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Tuesday, June 10, 2014 12:23 PM


Computer Beats "Turing Test" Convincing Some Human Judges It's Human


A computer pretending to be 'Eugene Goostman', a 13-year old boy fooled 33% of human judge interrogators into thinking it is human.

Eugene is the first ever computer to fool more than 30% of judges, in what is seen as a milestone in artificial intelligence.

The Guardian reports Computer Simulating 13-Year-Old Boy Becomes First to Pass Turing Test

A "super computer" has duped humans into thinking it was a 13-year-old boy to become the first machine to pass the Turing test, experts have said. Five machines were tested at the Royal Society in central London to see if they could fool people into thinking they were humans during text-based conversations.

The test was devised in 1950 by computer science pioneer and second world war codebreaker Alan Turing, who said that if a machine was indistinguishable from a human, then it was "thinking".

No computer had ever previously passed the Turing test, which requires 30% of human interrogators to be duped during a series of five-minute keyboard conversations, organisers from the University of Reading said.

But "Eugene Goostman", a computer programme developed to simulate a 13-year-old boy, managed to convince 33% of the judges that it was human, the university said.

The successful machine was created by Russian-born Vladimir Veselov, who lives in the United States, and Ukrainian Eugene Demchenko, who lives in Russia.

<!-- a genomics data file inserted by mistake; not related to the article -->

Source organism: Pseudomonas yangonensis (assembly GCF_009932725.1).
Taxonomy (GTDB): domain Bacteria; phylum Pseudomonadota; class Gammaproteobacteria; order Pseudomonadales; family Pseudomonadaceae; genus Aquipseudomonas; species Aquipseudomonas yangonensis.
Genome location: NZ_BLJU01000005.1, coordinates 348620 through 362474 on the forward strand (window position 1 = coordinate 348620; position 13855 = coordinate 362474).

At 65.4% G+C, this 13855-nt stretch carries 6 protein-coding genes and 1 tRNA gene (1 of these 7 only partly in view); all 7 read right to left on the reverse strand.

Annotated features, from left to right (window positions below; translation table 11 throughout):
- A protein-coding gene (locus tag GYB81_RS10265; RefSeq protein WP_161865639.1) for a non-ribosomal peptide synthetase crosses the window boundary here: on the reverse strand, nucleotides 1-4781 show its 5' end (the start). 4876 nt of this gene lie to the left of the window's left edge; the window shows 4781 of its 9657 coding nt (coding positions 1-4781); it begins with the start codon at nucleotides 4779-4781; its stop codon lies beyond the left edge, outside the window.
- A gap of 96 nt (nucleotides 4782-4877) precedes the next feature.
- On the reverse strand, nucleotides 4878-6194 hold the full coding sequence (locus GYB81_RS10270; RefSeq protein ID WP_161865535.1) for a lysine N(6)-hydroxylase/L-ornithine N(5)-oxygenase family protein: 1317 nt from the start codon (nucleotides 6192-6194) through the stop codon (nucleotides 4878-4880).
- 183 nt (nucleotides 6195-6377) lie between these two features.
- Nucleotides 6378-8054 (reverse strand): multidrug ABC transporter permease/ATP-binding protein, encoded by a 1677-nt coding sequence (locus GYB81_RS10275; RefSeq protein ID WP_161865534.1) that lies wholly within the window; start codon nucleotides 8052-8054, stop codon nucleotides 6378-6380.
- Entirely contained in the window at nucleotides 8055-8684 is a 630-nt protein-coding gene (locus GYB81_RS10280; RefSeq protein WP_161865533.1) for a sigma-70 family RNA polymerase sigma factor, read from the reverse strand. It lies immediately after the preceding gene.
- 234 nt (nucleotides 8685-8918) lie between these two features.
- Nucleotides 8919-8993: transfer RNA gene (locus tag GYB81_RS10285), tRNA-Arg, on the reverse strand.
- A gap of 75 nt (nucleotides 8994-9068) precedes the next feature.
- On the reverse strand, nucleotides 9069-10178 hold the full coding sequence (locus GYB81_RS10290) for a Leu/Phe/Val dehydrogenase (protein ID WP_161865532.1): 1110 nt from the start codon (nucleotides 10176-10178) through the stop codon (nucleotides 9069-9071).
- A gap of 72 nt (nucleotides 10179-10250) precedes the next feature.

Veselov said: "It's a remarkable achievement for us and we hope it boosts interest in artificial intelligence and chatbots."

Warwick said there had been previous claims that the test was passed in similar competitions around the world. "A true Turing test does not set the questions or topics prior to the conversations," he said. "We are therefore proud to declare that Alan Turing's test was passed for the first time."

Warwick said having a computer with such artificial intelligence had "implications for society" and would serve as a "wake-up call to cybercrime".

During the second world war, his [Turing's] critical work at Britain's codebreaking centre at Bletchley Park helped shorten the conflict and save many thousands of lives.

Instead of being hailed a hero, Turing was persecuted for his homosexuality. After his conviction in 1952 for gross indecency with a 19-year-old Manchester man, he was chemically castrated. Two years later, he died from cyanide poisoning in an apparent suicide, though there have been suggestions that his death was an accident.
Conversations With Eugene

A separate Guardian article Eugene – In 'His' Own Words, lists the actual conversations that fooled some of the judges.

I read through the conversations and they seemed disjointed. But, then again Eugene was supposed to be a 13 year-old kid. The inventor, programmed into the algorithm purposeful misspellings and other artifacts.

Our main idea was that [Eugene] can claim that he knows anything, but his age also makes it perfectly reasonable that he doesn't know everything," said the robot's creator, Vladimir Veselov. It also makes affectations like misspellings look more plausible than they would coming from an "adult".

For Additional details, please see How Do the Robots Win?

Fooling a group of adults that a computer was a 13 year-old boy is arguably a lot easier than tricking a panel of humans that a computer was a 30 year-old man. Nonetheless, this was a remarkable achievement.

Mike "Mish" Shedlock
http://globaleconomicanalysis.blogspot.com

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